• Relaxation Techniques such as mindfulness, meditation, and performing stretches may be more effective than spending time on hobbies and activities.
  • For those who work in jobs that require mental effort, exercising and spending time in nature provides a mental relief. 
  • Take 5–15-minute breaks in the morning.

Although people commonly save their breaks for the afternoon, taking breaks in the morning prevents afternoon health symptoms.

  • Take nights, weekends, and vacations to disconnect from work demands.

According to a research done in 2012, employees who experience more psychological detachment from work during their off-hours report higher life satisfaction and experience less psychological strain, without being any less engaged in work than their non-detached colleagues. 

  • Make them a priority!

(Weir, 2019)

self awareness
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5. Stay Mindful!

Hold on, hear me out! Mindfulness is science not junk! Mindfulness is a practice of being aware of the present with an attitude of openness and acceptance (Mindfulness for Mental Health, n.d.). Becoming aware of the present can help us to enjoy the world around us more and understand ourselves better. When we are aware of our stream of thoughts, we recognize thoughts that are helpful and unhelpful and ultimately realize that our thoughts do not have to control us. Many studies have shown that mindfulness can help with stress, anxiety, pain, depression, insomnia, and high blood pressure. It has also been shown to improve attention, decrease job burnout, improve sleep, and improve diabetes control.

What are simple ways to practice mindfulness? 

  • Learn to pay attention to what is going on around you.
  • Learn to find joy in the simple pleasures.
  • Accept yourself.
  • When negative thoughts arise, sit down, take a deep breath, and close your eyes. Be aware of your negative thoughts, label them, acknowledge that all negative feelings are temporary and when you’re ready, deal with them!
  • Try more structured mindfulness exercises.

Body scan meditation

“Lie on your back with your legs extended and arms at your sides, palms facing up, Focus your attention slowly and deliberately on each part of your body, in order, from toe to head or head to toe. Be aware of any sensations, emotions, or thoughts associated with each part of your body.”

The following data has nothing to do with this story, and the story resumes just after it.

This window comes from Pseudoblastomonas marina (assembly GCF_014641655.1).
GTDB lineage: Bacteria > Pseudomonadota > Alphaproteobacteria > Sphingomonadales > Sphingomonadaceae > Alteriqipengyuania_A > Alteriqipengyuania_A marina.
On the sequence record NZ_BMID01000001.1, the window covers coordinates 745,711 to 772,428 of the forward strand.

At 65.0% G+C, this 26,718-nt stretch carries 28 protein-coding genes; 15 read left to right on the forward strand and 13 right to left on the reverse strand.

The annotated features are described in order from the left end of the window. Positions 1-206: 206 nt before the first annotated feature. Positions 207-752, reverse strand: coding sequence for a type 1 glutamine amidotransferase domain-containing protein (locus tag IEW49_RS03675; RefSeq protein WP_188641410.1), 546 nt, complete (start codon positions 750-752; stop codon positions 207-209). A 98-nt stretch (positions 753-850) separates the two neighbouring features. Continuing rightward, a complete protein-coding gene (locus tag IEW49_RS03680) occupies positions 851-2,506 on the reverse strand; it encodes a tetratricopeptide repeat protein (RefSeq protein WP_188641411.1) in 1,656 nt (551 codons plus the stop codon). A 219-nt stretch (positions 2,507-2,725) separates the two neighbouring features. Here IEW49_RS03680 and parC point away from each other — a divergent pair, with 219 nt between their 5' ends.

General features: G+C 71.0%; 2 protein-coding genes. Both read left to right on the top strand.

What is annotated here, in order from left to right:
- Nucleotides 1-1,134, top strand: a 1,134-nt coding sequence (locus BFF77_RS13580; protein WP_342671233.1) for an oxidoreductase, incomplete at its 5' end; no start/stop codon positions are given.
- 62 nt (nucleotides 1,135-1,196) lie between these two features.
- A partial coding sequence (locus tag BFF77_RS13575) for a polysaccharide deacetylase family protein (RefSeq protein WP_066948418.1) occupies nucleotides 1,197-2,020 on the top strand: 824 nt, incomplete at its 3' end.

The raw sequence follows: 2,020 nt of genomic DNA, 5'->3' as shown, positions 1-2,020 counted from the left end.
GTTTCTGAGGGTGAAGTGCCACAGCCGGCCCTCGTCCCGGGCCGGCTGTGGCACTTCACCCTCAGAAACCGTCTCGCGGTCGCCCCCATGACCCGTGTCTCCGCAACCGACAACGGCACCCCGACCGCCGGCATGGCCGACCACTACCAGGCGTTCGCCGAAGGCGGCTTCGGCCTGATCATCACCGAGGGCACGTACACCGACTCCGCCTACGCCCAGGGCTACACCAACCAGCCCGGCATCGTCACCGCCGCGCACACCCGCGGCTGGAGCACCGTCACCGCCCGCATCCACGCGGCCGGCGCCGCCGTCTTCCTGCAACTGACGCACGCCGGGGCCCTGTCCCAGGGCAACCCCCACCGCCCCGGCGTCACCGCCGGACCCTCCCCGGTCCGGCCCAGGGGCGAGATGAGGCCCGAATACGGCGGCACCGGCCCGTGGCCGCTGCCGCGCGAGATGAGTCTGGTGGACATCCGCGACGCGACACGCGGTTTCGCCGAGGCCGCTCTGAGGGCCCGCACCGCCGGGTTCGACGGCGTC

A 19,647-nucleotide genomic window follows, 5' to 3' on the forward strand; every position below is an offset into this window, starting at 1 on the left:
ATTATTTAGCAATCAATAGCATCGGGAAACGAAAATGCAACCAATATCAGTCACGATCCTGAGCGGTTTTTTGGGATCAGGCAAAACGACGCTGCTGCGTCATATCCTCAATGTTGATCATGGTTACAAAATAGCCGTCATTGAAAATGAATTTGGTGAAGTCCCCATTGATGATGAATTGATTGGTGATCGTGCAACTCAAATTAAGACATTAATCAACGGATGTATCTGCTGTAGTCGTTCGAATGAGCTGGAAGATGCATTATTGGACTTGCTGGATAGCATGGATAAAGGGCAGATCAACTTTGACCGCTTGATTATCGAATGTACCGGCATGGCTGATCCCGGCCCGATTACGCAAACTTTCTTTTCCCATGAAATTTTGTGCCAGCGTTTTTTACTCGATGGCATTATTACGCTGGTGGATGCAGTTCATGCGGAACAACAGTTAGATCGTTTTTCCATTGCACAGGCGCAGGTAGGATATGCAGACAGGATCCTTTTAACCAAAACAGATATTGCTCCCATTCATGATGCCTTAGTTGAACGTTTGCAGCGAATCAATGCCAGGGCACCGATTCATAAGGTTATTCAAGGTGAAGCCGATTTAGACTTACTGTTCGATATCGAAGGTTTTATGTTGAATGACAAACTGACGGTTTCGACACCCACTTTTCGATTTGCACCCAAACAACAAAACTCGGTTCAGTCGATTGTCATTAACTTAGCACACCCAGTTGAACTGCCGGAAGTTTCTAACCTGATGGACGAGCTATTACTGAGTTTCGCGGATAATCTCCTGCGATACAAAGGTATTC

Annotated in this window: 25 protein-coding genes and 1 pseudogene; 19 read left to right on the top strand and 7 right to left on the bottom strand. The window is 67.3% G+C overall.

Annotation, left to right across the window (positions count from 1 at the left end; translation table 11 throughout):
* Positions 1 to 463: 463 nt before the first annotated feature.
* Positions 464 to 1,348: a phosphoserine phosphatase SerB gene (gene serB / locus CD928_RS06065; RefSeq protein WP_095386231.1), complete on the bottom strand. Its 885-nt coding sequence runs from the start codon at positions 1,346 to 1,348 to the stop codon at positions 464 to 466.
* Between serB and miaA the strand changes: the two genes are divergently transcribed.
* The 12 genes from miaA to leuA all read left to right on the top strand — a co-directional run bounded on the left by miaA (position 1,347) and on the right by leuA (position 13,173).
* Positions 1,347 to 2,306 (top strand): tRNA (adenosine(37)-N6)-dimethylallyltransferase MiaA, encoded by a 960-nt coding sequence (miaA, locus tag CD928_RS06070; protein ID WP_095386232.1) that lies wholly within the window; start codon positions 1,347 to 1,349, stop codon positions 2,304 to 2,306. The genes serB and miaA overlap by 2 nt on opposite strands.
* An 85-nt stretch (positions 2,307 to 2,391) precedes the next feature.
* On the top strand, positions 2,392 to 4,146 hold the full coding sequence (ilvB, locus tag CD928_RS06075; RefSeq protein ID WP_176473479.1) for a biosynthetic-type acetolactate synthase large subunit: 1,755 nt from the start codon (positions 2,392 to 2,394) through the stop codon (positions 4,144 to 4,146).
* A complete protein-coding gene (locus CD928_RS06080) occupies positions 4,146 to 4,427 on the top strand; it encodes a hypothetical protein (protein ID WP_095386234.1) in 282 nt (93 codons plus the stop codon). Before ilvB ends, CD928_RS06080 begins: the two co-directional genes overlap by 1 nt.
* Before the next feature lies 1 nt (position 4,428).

Sitting meditation

“Sit comfortably with your back straight, feet flat on the floor and hands in your lap. Breathing through your nose, focus on your breath moving in and out of your body. If physical sensations or thoughts interrupt your meditation, note the experience and then return your focus to your breath.”

Walking meditation

“Find a quiet place 10 to 20 feet in length and begin to walk slowly. Focus on the experience of walking, being aware of the sensations of standing and the subtle movements that keep your balance. When you reach the end of your path, turn and continue walking, maintaining awareness of your sensations”.

(Mayo Foundation for Medical Education and Research, 2020)

While having five additions to your new year resolution may seem burdensome, meaningful changes comes from making meaningful choices! Start off by making small realistic commitments with yourself. You can decide to switch your snacks to fruits, have a 30-minute afternoon walk with a friend, or have Friday nights free from work. However you decide to do it, make it enjoyable and make it yours!  Pursuing health and happiness does not have to feel burdensome!


Clay, R. A. (2017, September). The link between food and mental health. Monitor on Psychology. 

Harvard Health. (2009, July). Sleep and mental health. Harvard Health. 

Mayo Foundation for Medical Education and Research. (2020, September 15). Can mindfulness exercises help me? Mayo Clinic. 

Selhub, E. (2020, March 31). Nutritional psychiatry: Your brain on food. Harvard Health Blog. 

Mindfulness for Mental Health. Taking Charge of Your Health & Wellbeing. 

NHS. (2018, November). Mindfulness. NHS Choices. 

NHS. The Eatwell Guide. NHS Choices. 

Sharma, A., Madaan, V., & Petty, F. D. (2006). Exercise for Mental Health. Prim Care Companion J Clin Psychiatry, 8(2): 106. 10.4088/pcc.v08n0208a 

Singh, A. (2020, December 11). How Much Sleep Do We Really Need? Sleep Foundation.,to%208%20hours%20per%20night. 

Weir, K. (2019, January). Give me a break. Monitor on Psychology.